The Theory That Would Not Die – McGrayne, Sharon B – Yale University Press

The Theory That Would Not Die – McGrayne, Sharon B – Yale University Press.

This great book arrived just in time for a Summer read. The first chapter gives an account of the Rev. Thomas Bayes (it’s clear from the book that for example Hume’s skepticism, which interestingly originates in reservations about cause and effect) provided part of the environment leading Bayes to study inverse probability. The professional circles he worked in, especially in Tunbridge Wells are colourfully described. Ultimately however, it describes how Price published his work, and more importantly the next chapter describes how Laplace really set out a theory of inverse probability. Notably, he described probability as “common sense reduced to mathematics”.

The book then gets very interesting. There is a strong account of the rise of frequents (Ziliak and McCloskey seem to make similar points about many of the characters in their “Cult of Statistical Significance”. The book examines many mid 20th century developments, and of course looks at how computer power, and particularly McMC have made routine Bayesian data analysis possible.

The title however plays on wartime applications of Bayes theorem. There is talk of the real search for Red October, and the entirely non-fictional search for missing US nuclear weapons. However, it appears that any advocacy gains were pyrrhic. The more interesting applications surround decryption, and particularly Turing’s work at Bletchley Park – specifically for example noting that Turing’s Banburismus used units of one Ban (or milli-bans) based on use of Bayes Theorem. There were even hints that the cryptographers were using Bayes theorem all the time, but playing down it’s value in the interests of national security. That would be rather ironic given that Kolmogorov seems to have been able to publish his work on optimal artillery strategies (I gees either no one appreciated the implications, or else they worked on the assumption that the “enemy” wouldn’t read a Russian language journal).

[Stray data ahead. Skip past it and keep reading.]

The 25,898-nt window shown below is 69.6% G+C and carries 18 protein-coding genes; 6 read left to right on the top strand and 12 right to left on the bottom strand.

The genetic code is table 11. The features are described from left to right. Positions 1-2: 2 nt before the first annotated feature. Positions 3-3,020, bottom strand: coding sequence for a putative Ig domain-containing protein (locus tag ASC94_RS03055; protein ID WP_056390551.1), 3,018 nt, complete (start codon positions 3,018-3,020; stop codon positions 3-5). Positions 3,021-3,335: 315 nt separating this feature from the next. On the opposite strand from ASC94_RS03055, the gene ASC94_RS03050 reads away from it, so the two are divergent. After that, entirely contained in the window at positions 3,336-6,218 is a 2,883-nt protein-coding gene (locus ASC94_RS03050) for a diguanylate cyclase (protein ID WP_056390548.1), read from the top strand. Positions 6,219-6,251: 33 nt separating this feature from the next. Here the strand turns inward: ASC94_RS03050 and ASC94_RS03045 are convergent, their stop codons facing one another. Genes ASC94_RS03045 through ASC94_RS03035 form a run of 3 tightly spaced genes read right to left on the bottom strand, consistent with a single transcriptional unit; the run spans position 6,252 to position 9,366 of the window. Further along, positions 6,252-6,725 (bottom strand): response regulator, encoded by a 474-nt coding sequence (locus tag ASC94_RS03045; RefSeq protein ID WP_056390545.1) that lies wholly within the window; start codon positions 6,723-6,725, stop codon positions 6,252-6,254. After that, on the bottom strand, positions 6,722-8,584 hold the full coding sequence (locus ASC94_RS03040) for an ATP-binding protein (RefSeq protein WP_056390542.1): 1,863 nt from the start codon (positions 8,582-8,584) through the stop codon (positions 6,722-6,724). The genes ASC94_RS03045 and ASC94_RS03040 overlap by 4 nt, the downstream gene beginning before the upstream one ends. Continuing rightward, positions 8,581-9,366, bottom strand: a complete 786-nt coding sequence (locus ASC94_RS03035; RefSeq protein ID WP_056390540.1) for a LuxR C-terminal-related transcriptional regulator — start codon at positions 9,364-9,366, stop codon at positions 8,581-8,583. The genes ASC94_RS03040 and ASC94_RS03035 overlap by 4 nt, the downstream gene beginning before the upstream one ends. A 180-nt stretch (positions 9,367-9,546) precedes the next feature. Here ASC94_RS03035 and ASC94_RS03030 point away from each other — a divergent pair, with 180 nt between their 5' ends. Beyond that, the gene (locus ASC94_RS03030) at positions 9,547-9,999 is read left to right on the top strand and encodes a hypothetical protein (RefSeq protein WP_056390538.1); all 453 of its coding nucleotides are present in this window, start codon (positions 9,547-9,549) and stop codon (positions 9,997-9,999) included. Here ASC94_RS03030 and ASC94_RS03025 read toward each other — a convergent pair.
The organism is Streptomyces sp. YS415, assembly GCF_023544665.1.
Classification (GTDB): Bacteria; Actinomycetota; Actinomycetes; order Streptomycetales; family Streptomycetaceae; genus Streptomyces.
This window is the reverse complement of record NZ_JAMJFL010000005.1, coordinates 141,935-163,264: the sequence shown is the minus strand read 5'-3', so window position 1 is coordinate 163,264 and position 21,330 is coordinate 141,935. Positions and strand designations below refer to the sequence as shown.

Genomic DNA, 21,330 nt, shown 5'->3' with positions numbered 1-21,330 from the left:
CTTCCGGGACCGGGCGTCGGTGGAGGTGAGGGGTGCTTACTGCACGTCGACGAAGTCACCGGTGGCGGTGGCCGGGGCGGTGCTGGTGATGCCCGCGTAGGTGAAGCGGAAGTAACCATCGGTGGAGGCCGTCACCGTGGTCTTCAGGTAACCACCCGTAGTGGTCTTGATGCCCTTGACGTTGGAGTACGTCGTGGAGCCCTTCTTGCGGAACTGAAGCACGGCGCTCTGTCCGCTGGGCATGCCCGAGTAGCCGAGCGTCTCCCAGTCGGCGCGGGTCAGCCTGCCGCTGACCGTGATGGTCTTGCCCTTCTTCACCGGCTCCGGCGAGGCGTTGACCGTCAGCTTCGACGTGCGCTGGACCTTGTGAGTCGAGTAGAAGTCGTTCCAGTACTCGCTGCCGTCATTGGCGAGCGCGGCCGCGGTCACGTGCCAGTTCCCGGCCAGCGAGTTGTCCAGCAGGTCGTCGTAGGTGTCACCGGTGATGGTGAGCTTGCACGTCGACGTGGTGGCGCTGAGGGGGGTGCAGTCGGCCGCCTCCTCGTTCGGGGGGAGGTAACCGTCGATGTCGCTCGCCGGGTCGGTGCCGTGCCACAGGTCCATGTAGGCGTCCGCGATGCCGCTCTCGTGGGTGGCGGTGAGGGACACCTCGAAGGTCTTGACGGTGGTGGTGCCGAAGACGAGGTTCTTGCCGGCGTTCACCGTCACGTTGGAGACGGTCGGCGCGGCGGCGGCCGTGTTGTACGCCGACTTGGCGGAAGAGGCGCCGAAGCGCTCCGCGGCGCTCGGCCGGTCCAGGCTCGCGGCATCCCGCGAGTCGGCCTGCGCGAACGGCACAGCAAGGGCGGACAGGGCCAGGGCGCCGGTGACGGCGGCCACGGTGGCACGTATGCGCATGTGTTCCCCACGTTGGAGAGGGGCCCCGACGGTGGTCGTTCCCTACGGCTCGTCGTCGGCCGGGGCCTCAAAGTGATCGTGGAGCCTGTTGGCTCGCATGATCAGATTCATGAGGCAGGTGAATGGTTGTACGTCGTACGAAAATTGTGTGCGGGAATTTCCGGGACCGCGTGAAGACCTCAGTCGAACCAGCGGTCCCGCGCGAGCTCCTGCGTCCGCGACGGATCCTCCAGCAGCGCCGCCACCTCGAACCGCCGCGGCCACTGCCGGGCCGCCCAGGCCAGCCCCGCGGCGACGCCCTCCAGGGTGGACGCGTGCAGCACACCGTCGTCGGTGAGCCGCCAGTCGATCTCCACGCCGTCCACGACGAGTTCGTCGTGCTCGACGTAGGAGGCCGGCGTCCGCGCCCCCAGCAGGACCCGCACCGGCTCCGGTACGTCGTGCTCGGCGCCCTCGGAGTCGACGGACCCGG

All in all, very enjoyable read, with lots of biographical details about many of the players.

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